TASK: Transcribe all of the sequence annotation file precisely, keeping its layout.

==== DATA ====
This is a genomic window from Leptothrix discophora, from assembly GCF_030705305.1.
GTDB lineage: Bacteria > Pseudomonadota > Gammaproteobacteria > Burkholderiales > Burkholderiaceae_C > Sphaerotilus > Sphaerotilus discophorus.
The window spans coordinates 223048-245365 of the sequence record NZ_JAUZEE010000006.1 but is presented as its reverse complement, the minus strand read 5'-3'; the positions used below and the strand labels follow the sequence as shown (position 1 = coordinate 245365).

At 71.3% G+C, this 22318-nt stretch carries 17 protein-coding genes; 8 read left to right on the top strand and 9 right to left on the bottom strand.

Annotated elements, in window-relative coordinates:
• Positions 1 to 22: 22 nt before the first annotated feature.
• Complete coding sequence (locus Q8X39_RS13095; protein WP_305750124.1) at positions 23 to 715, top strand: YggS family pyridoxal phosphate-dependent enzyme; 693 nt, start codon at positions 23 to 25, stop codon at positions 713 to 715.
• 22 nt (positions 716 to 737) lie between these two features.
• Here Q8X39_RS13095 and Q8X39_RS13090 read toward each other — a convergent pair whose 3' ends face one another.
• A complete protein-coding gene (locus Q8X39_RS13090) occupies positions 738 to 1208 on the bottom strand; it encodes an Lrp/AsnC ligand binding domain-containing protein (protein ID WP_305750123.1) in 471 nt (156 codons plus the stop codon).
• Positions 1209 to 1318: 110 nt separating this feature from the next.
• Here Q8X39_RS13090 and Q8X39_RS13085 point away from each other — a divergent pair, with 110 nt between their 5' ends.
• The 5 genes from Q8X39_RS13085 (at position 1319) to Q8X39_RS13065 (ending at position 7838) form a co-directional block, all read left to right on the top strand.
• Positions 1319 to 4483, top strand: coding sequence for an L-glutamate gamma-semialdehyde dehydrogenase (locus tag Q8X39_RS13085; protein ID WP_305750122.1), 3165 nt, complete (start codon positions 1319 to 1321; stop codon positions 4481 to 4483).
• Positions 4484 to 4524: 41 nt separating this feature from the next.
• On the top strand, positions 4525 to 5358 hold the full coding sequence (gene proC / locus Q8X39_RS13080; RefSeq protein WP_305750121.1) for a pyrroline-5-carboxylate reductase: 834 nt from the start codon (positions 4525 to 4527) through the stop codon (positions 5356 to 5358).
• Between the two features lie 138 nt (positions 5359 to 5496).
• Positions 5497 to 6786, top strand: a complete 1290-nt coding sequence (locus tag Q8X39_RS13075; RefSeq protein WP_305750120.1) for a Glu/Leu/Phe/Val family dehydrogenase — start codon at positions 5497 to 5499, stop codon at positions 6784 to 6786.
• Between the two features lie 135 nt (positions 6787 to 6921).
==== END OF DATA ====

This is a genomic window from Leptothrix discophora, from assembly GCF_030705305.1.
GTDB lineage: Bacteria > Pseudomonadota > Gammaproteobacteria > Burkholderiales > Burkholderiaceae_C > Sphaerotilus > Sphaerotilus discophorus.
The window spans coordinates 223048-245365 of the sequence record NZ_JAUZEE010000006.1 but is presented as its reverse complement, the minus strand read 5'-3'; the positions used below and the strand labels follow the sequence as shown (position 1 = coordinate 245365).

At 71.3% G+C, this 22318-nt stretch carries 17 protein-coding genes; 8 read left to right on the top strand and 9 right to left on the bottom strand.

Annotated elements, in window-relative coordinates:
• Positions 1 to 22: 22 nt before the first annotated feature.
• Complete coding sequence (locus Q8X39_RS13095; protein WP_305750124.1) at positions 23 to 715, top strand: YggS family pyridoxal phosphate-dependent enzyme; 693 nt, start codon at positions 23 to 25, stop codon at positions 713 to 715.
• 22 nt (positions 716 to 737) lie between these two features.
• Here Q8X39_RS13095 and Q8X39_RS13090 read toward each other — a convergent pair whose 3' ends face one another.
• A complete protein-coding gene (locus Q8X39_RS13090) occupies positions 738 to 1208 on the bottom strand; it encodes an Lrp/AsnC ligand binding domain-containing protein (protein ID WP_305750123.1) in 471 nt (156 codons plus the stop codon).
• Positions 1209 to 1318: 110 nt separating this feature from the next.
• Here Q8X39_RS13090 and Q8X39_RS13085 point away from each other — a divergent pair, with 110 nt between their 5' ends.
• The 5 genes from Q8X39_RS13085 (at position 1319) to Q8X39_RS13065 (ending at position 7838) form a co-directional block, all read left to right on the top strand.
• Positions 1319 to 4483, top strand: coding sequence for an L-glutamate gamma-semialdehyde dehydrogenase (locus tag Q8X39_RS13085; protein ID WP_305750122.1), 3165 nt, complete (start codon positions 1319 to 1321; stop codon positions 4481 to 4483).
• Positions 4484 to 4524: 41 nt separating this feature from the next.
• On the top strand, positions 4525 to 5358 hold the full coding sequence (gene proC / locus Q8X39_RS13080; RefSeq protein WP_305750121.1) for a pyrroline-5-carboxylate reductase: 834 nt from the start codon (positions 4525 to 4527) through the stop codon (positions 5356 to 5358).
• Between the two features lie 138 nt (positions 5359 to 5496).
• Positions 5497 to 6786, top strand: a complete 1290-nt coding sequence (locus tag Q8X39_RS13075; RefSeq protein WP_305750120.1) for a Glu/Leu/Phe/Val family dehydrogenase — start codon at positions 5497 to 5499, stop codon at positions 6784 to 6786.
• Between the two features lie 135 nt (positions 6787 to 6921).